DIY







Seasons of the Garden: New Vegetable Varieties for 1980

Here's a rundown of some of the new vegetable varieties prominent American seed companies introduced for the 1980 growing season.

| January/February 1980

It's the dead of winter, and in many parts of the country the cold wind mutters threats of snow. The frost is deep in the soil, and the green of the garden is only a memory. Inside, the root cellar's starting to look mighty bare, and the jars of put-by tomatoes are dwindling fast. Grab a kitten for comfort, curl up in front of the fire with your garden plan and the new seed catalogs . . . and dream of spring's fresh promise. New vegetable varieties await your tender care. 

All-Americans

Two of the All-America Selections for 1980 are of particular interest to vegetable gardeners. A wonderful vivid yellow zucchini, named Gold Rush, sets loads of squash on compact plants (they take up a mere four square feet!). The unusual plant's habit of growth is upright and open, so air can easily penetrate to the base and prevent overly wet soil and rotting fruit. Furthermore, just think how attractive bright yellow Gold Rush would look when steamed up with a crisp batch of dark green Scallopini squash ... a Patty Pan/zucchini cross that was an All -America winner in 1977! 

Another 1980 prizewinner, the bronze medal Holiday Time pepper, is both ornamental and edible! The compact plants (a full-grown specimen can be put in a quart jar) will even bloom and set fruit indoors . . . and you don't need to worry about insect or hand pollination. The fruits poke up through the foliage like tiny dunce caps, and they color as they mature from yellow to orange to scarlet. When it's time for some spicy food, you'll find that the little peppers can make a pungent contribution to your meal.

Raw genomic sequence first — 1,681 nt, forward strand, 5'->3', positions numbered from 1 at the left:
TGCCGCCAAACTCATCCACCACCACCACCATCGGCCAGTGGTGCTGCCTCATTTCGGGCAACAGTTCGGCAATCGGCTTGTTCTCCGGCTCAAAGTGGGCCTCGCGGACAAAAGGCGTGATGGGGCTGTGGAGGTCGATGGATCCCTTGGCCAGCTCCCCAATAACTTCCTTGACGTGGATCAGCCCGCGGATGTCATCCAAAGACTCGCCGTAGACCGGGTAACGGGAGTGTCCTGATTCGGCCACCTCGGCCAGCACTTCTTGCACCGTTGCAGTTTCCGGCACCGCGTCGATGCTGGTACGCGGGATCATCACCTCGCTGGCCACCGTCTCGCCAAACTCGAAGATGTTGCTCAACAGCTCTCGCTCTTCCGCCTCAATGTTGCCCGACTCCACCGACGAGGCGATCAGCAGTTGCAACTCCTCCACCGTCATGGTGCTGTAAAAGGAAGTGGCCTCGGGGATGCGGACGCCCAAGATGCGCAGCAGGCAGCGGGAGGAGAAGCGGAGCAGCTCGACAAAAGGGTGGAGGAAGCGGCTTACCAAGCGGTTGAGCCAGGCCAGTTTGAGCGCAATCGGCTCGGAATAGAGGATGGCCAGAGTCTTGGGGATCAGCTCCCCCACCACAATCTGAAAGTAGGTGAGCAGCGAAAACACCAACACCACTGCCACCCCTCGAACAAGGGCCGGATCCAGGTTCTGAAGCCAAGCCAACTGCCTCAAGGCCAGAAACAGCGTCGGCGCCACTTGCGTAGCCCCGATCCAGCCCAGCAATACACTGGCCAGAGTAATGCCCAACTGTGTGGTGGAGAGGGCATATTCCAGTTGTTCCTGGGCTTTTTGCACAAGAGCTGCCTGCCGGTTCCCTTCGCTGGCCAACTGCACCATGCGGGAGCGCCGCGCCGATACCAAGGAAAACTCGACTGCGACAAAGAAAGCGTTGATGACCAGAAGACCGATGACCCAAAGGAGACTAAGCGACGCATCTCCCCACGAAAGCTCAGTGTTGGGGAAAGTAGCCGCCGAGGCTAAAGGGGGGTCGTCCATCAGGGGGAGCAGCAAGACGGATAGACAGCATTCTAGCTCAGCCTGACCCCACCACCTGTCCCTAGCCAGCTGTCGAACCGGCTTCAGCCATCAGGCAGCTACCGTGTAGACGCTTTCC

And here's a little more All-American news: The (organic, naturally) garden at MOTHER EARTH NEWS' Eco-Village has been designated a display garden by the All-America Selections folks. This means we'll be exhibiting AAS winners from the past, present, and immediate future . . . and that people who attend next year's seminar series on MOTHER EARTH NEWS' beautiful mountain property will have still another sight to look forward to! More about our organic display garden—the only one we know of!—in future issues. 



Keepin' It Sweet

Folks used to joke that the only way to really appreciate the flavor of sweet corn was to have a pot of boiling water next to you in the field as you cut the succulent ears . . . because the time it took to walk from the corn patch to the kitchen was considered long enough for this delicate vegetable's rich supply of sugar to start changing to starch.

Well, the need for such haste disappeared back in 1961 with the development (based on research done at the Universities of Michigan and Illinois) of the "shrunken gene" varieties of extra sweet corn. The two new hybrids (known as Early Extra Sweet and Illinichief Super Sweet) are twice as sweet as normal corn at the moment of harvest and—because the sugar content converts to starch more slowly—four times as sweet 48 hours after picking. In fact, the only problem with these fine cultivars is that they absolutely must be kept isolated from other varieties of corn ... since cross-pollination causes the extra-sweet hybrids to revert to their dominant ancestor, starchy field corn.






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